Head to the winding streets of Tokyo’s trendy Omotesando district on any given day and you’ll see young South Korean women taking selfies in front of popular cafes or snapping photos of their logo-emblazoned coffee cups.

But behind that familiar scene, employees at those cafes have seen a different picture in recent months — dwindling numbers of visitors from Japan’s neighbor amid a spiraling bilateral dispute that has as yet no end in sight.

Operating out of a plain wooden building, the peaceful, rustic ambiance of Shozo Coffee’s Commune 246 store reflects its origins in the rural town of Nasu, Tochigi Prefecture. Along with drip coffee, its specialty is scones.

Koreans have usually accounted for around 40 percent of the store’s customers, said staffer Noriko Kogure, making them the biggest group of foreign visitors.

They started flocking there after Blue Bottle Coffee, a high-end retailer headquartered in California, opened a branch next door, she said. The cafe’s quirky appearance then helped make it an “Instagrammable” spot, with word of mouth spreading digitally among Korean visitors.

In 2018, Koreans made up almost a quarter of all foreign tourists in Japan, spending ¥588 billion ($5.5 billion). They were second only to mainland Chinese, who accounted for 27 percent.

But bilateral relations have deteriorated sharply since the South Korean Supreme Court ordered two Japanese companies last year to pay compensation for wartime labor during Japan’s 1910-1945 colonial rule of the Korean Peninsula.

The row, which developed into a tit-for-tat trade dispute, has led to cancellations or reductions of flights linking cities in both countries, damaging tourism to Japan.

Despite being in the upscale Omotesando district, Shozo Coffee's Commune 246 store maintains a quaint, rustic feel. | KYODO
Despite being in the upscale Omotesando district, Shozo Coffee’s Commune 246 store maintains a quaint, rustic feel. | KYODO

For Shozo Coffee, which used to get around 50 groups of South Korean customers per day, the decline has been significant at times.

“There have been days where we only get one group of South Korean customers,” Kogure said.

In an online survey of around 530 South Korean travelers from Aug. 23 to Sept. 2, the Korea Culture and Tourism Institute, a government think tank in Seoul, reported that 69.3 percent had canceled trips to Japan. Among them, 93.2 percent cited strained relations as the reason, with 36.1 percent saying they would like to resume travel to Japan if relations improve.

Outside of Tokyo, the impact has been even more significant in regions where Koreans make up the lion’s share of visitors.

Tsushima, halfway between Kyushu and the Korean Peninsula, has been hit particularly hard. The island in Nagasaki Prefecture is accessible from Busan via high-speed ferry in about an hour, with passengers from across the sea accounting for 75 percent of all visitors.

The island, which has a population of 30,000, saw around 410,000 Korean tourists visit last year. They spent an estimated ¥7.94 billion in 2017.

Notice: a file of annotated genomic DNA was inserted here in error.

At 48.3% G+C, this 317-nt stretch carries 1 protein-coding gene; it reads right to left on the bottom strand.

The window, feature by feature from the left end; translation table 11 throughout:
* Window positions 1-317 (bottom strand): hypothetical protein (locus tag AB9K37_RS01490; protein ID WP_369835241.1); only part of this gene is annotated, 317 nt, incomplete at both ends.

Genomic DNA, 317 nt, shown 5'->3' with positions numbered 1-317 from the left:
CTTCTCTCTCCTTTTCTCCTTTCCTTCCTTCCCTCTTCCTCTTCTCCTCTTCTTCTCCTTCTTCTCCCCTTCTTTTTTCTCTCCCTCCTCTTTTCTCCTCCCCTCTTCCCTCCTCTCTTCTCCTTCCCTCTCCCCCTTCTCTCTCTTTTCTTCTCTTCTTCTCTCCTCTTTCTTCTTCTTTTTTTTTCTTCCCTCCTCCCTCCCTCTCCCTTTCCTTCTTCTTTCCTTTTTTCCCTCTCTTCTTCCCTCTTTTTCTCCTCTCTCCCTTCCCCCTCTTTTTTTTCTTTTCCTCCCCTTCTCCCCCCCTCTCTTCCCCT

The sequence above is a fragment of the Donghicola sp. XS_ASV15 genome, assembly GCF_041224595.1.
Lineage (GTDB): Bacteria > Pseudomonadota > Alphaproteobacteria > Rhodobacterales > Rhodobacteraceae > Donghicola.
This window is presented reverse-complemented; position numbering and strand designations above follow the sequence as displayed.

But almost half of the 25 main accommodation facilities on the island have reported occupancy rates for July dropping 50 to 90 percent compared with the same time last year.

The figures for August were also down, with ferry services canceled or reduced due to the drop in passengers.

A hotel situated around five minutes’ walk from Hitakatsu port, where the majority of South Korean tourists enter the island, said they received around 170 cancellations in July.

“We still get individual tourists but bookings by tour groups are almost zero, and half our rooms are empty. Who knows how long this will go on?” lamented a 29-year-old Korean staff member.

Facing the port, a cafe targeting South Korean tourists is filled with empty seats.

“In the three years since this cafe opened, this is the first time I’ve been so free every day,” said employee Hiromi Hara, 46.

The Japan Tourism Agency recently released figures showing that South Korean visitors to Japan had tumbled 48.0 percent in August from a year earlier to 308,700. This was despite overall tourism figures dropping only 2.2 percent.

“It’s a bit lonely. It’s a political issue, so ordinary Koreans don’t hate Japan. They just can’t come because there are fewer flights or just due to the general atmosphere,” said Keisuke Maehara, owner of Number Sugar, an all-natural caramel store in Tokyo’s Omotesando district.

With South Koreans making up around 20 percent of the store’s customers and around 70 percent of foreign customers, there has been a noticeable decrease over the past two months, he said.

The store has drawn in South Koreans mainly for its signature item — a simple yet elegantly packaged selection of caramel sweets in 12 flavors. Snaps of the square white box and its colored ribbon are often posted on Instagram.

“It doesn’t matter if they are Korean or Japanese, it just makes me happy to see people enjoying our caramel,” Maehara said, adding that he looks forward to the South Koreans returning.

Over in the upscale Hiroo neighborhood, the impact has not been so evident for Nuts Tokyo, a cafe based on the concept of healthy and nutritious nuts.

Although South Korean visitors make up 20 to 40 percent of customers, drawn to the store’s signature peanut butter sandwich, limited to 15 servings a day, it has largely been business as usual.

“There hasn’t really been any change at all,” a staff member said.


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